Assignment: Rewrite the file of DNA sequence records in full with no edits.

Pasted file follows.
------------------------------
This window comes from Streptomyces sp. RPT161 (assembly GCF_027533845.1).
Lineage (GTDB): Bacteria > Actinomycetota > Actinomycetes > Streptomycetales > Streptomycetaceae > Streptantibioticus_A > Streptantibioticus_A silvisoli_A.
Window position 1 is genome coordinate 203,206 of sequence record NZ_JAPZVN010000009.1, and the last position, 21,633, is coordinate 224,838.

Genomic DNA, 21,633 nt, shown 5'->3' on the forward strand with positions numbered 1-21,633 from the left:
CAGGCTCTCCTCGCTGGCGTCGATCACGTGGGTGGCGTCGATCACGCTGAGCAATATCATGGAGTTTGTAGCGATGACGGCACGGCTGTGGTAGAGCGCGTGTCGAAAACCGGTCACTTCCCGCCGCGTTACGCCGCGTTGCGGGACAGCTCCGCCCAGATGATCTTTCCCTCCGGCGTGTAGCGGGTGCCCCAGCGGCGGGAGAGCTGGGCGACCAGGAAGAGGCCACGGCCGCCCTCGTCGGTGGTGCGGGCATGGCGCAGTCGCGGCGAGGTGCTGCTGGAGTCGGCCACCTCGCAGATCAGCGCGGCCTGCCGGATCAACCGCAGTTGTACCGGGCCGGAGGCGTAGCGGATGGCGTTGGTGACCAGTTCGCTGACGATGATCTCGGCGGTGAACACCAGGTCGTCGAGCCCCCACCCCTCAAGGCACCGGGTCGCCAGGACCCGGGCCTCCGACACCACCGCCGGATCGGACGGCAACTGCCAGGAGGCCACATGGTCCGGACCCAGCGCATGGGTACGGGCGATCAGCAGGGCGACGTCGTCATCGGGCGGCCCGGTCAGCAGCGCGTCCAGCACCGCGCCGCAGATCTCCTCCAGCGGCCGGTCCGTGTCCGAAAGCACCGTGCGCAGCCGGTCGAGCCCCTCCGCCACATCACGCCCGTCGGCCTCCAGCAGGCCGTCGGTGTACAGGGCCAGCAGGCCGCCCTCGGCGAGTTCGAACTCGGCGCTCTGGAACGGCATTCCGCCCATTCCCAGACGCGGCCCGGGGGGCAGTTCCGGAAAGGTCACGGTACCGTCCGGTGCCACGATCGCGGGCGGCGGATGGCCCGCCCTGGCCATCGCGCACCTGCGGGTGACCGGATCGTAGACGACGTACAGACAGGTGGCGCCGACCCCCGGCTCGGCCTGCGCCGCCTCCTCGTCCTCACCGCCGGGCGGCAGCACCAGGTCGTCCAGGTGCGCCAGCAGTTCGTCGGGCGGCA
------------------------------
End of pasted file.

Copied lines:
This window comes from Streptomyces sp. RPT161 (assembly GCF_027533845.1).
Lineage (GTDB): Bacteria > Actinomycetota > Actinomycetes > Streptomycetales > Streptomycetaceae > Streptantibioticus_A > Streptantibioticus_A silvisoli_A.
Window position 1 is genome coordinate 203,206 of sequence record NZ_JAPZVN010000009.1, and the last position, 21,633, is coordinate 224,838.

Genomic DNA, 21,633 nt, shown 5'->3' on the forward strand with positions numbered 1-21,633 from the left:
CAGGCTCTCCTCGCTGGCGTCGATCACGTGGGTGGCGTCGATCACGCTGAGCAATATCATGGAGTTTGTAGCGATGACGGCACGGCTGTGGTAGAGCGCGTGTCGAAAACCGGTCACTTCCCGCCGCGTTACGCCGCGTTGCGGGACAGCTCCGCCCAGATGATCTTTCCCTCCGGCGTGTAGCGGGTGCCCCAGCGGCGGGAGAGCTGGGCGACCAGGAAGAGGCCACGGCCGCCCTCGTCGGTGGTGCGGGCATGGCGCAGTCGCGGCGAGGTGCTGCTGGAGTCGGCCACCTCGCAGATCAGCGCGGCCTGCCGGATCAACCGCAGTTGTACCGGGCCGGAGGCGTAGCGGATGGCGTTGGTGACCAGTTCGCTGACGATGATCTCGGCGGTGAACACCAGGTCGTCGAGCCCCCACCCCTCAAGGCACCGGGTCGCCAGGACCCGGGCCTCCGACACCACCGCCGGATCGGACGGCAACTGCCAGGAGGCCACATGGTCCGGACCCAGCGCATGGGTACGGGCGATCAGCAGGGCGACGTCGTCATCGGGCGGCCCGGTCAGCAGCGCGTCCAGCACCGCGCCGCAGATCTCCTCCAGCGGCCGGTCCGTGTCCGAAAGCACCGTGCGCAGCCGGTCGAGCCCCTCCGCCACATCACGCCCGTCGGCCTCCAGCAGGCCGTCGGTGTACAGGGCCAGCAGGCCGCCCTCGGCGAGTTCGAACTCGGCGCTCTGGAACGGCATTCCGCCCATTCCCAGACGCGGCCCGGGGGGCAGTTCCGGAAAGGTCACGGTACCGTCCGGTGCCACGATCGCGGGCGGCGGATGGCCCGCCCTGGCCATCGCGCACCTGCGGGTGACCGGATCGTAGACGACGTACAGACAGGTGGCGCCGACCCCCGGCTCGGCCTGCGCCGCCTCCTCGTCCTCACCGCCGGGCGGCAGCACCAGGTCGTCCAGGTGCGCCAGCAGTTCGTCGGGCGGCA